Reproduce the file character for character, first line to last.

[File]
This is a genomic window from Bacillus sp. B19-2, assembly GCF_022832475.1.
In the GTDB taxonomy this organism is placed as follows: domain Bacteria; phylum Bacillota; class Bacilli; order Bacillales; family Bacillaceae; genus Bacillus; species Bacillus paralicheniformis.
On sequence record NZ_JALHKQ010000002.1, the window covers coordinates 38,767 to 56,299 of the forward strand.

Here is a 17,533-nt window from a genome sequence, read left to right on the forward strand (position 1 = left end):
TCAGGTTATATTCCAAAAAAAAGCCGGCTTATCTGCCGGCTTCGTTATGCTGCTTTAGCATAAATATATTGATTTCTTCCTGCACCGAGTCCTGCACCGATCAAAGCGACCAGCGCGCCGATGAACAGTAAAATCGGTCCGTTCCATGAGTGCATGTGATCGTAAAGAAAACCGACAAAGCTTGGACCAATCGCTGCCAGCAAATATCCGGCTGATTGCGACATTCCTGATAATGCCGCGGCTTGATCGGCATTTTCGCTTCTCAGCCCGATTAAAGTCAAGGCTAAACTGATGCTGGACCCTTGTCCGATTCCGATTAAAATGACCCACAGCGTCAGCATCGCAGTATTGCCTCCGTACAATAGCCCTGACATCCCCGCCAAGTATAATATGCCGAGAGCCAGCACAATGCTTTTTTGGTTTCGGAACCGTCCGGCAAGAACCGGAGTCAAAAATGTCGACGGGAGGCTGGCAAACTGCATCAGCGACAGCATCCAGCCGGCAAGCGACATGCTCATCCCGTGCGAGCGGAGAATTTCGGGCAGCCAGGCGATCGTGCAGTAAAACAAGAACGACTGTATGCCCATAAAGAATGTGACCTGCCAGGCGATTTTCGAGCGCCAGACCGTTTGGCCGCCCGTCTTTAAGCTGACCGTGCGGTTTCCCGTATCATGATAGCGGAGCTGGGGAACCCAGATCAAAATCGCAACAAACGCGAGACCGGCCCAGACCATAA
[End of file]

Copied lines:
This is a genomic window from Bacillus sp. B19-2, assembly GCF_022832475.1.
In the GTDB taxonomy this organism is placed as follows: domain Bacteria; phylum Bacillota; class Bacilli; order Bacillales; family Bacillaceae; genus Bacillus; species Bacillus paralicheniformis.
On sequence record NZ_JALHKQ010000002.1, the window covers coordinates 38,767 to 56,299 of the forward strand.

Here is a 17,533-nt window from a genome sequence, read left to right on the forward strand (position 1 = left end):
TCAGGTTATATTCCAAAAAAAAGCCGGCTTATCTGCCGGCTTCGTTATGCTGCTTTAGCATAAATATATTGATTTCTTCCTGCACCGAGTCCTGCACCGATCAAAGCGACCAGCGCGCCGATGAACAGTAAAATCGGTCCGTTCCATGAGTGCATGTGATCGTAAAGAAAACCGACAAAGCTTGGACCAATCGCTGCCAGCAAATATCCGGCTGATTGCGACATTCCTGATAATGCCGCGGCTTGATCGGCATTTTCGCTTCTCAGCCCGATTAAAGTCAAGGCTAAACTGATGCTGGACCCTTGTCCGATTCCGATTAAAATGACCCACAGCGTCAGCATCGCAGTATTGCCTCCGTACAATAGCCCTGACATCCCCGCCAAGTATAATATGCCGAGAGCCAGCACAATGCTTTTTTGGTTTCGGAACCGTCCGGCAAGAACCGGAGTCAAAAATGTCGACGGGAGGCTGGCAAACTGCATCAGCGACAGCATCCAGCCGGCAAGCGACATGCTCATCCCGTGCGAGCGGAGAATTTCGGGCAGCCAGGCGATCGTGCAGTAAAACAAGAACGACTGTATGCCCATAAAGAATGTGACCTGCCAGGCGATTTTCGAGCGCCAGACCGTTTGGCCGCCCGTCTTTAAGCTGACCGTGCGGTTTCCCGTATCATGATAGCGGAGCTGGGGAACCCAGATCAAAATCGCAACAAACGCGAGACCGGCCCAGACCATAA